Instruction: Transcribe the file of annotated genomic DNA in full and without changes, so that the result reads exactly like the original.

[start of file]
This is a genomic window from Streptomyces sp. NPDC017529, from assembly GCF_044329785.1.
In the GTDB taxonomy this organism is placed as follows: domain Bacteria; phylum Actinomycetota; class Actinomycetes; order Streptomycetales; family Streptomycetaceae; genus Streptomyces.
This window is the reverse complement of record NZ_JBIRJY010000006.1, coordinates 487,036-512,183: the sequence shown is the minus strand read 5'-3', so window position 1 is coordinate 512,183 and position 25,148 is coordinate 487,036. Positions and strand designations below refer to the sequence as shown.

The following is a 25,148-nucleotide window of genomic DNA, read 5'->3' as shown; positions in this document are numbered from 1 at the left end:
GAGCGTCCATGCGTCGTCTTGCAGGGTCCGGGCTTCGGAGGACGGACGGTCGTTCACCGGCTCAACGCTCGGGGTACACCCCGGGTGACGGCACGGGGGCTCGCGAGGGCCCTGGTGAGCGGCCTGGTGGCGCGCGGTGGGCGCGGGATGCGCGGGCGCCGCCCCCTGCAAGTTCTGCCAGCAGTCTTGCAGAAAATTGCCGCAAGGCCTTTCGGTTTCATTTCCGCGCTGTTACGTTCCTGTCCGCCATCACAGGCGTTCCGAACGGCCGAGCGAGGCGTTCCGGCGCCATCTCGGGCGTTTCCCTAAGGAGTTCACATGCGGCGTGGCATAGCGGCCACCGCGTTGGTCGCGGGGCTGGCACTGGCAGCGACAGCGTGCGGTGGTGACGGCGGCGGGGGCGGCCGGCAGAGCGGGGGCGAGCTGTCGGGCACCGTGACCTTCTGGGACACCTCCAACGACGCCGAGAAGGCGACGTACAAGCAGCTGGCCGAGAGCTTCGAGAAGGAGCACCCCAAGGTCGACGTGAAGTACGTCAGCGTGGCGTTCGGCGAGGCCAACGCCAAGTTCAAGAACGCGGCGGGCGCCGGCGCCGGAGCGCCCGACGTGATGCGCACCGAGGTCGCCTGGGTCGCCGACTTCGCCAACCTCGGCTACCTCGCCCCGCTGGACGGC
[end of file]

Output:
This is a genomic window from Streptomyces sp. NPDC017529, from assembly GCF_044329785.1.
In the GTDB taxonomy this organism is placed as follows: domain Bacteria; phylum Actinomycetota; class Actinomycetes; order Streptomycetales; family Streptomycetaceae; genus Streptomyces.
This window is the reverse complement of record NZ_JBIRJY010000006.1, coordinates 487,036-512,183: the sequence shown is the minus strand read 5'-3', so window position 1 is coordinate 512,183 and position 25,148 is coordinate 487,036. Positions and strand designations below refer to the sequence as shown.

The following is a 25,148-nucleotide window of genomic DNA, read 5'->3' as shown; positions in this document are numbered from 1 at the left end:
GAGCGTCCATGCGTCGTCTTGCAGGGTCCGGGCTTCGGAGGACGGACGGTCGTTCACCGGCTCAACGCTCGGGGTACACCCCGGGTGACGGCACGGGGGCTCGCGAGGGCCCTGGTGAGCGGCCTGGTGGCGCGCGGTGGGCGCGGGATGCGCGGGCGCCGCCCCCTGCAAGTTCTGCCAGCAGTCTTGCAGAAAATTGCCGCAAGGCCTTTCGGTTTCATTTCCGCGCTGTTACGTTCCTGTCCGCCATCACAGGCGTTCCGAACGGCCGAGCGAGGCGTTCCGGCGCCATCTCGGGCGTTTCCCTAAGGAGTTCACATGCGGCGTGGCATAGCGGCCACCGCGTTGGTCGCGGGGCTGGCACTGGCAGCGACAGCGTGCGGTGGTGACGGCGGCGGGGGCGGCCGGCAGAGCGGGGGCGAGCTGTCGGGCACCGTGACCTTCTGGGACACCTCCAACGACGCCGAGAAGGCGACGTACAAGCAGCTGGCCGAGAGCTTCGAGAAGGAGCACCCCAAGGTCGACGTGAAGTACGTCAGCGTGGCGTTCGGCGAGGCCAACGCCAAGTTCAAGAACGCGGCGGGCGCCGGCGCCGGAGCGCCCGACGTGATGCGCACCGAGGTCGCCTGGGTCGCCGACTTCGCCAACCTCGGCTACCTCGCCCCGCTGGACGGC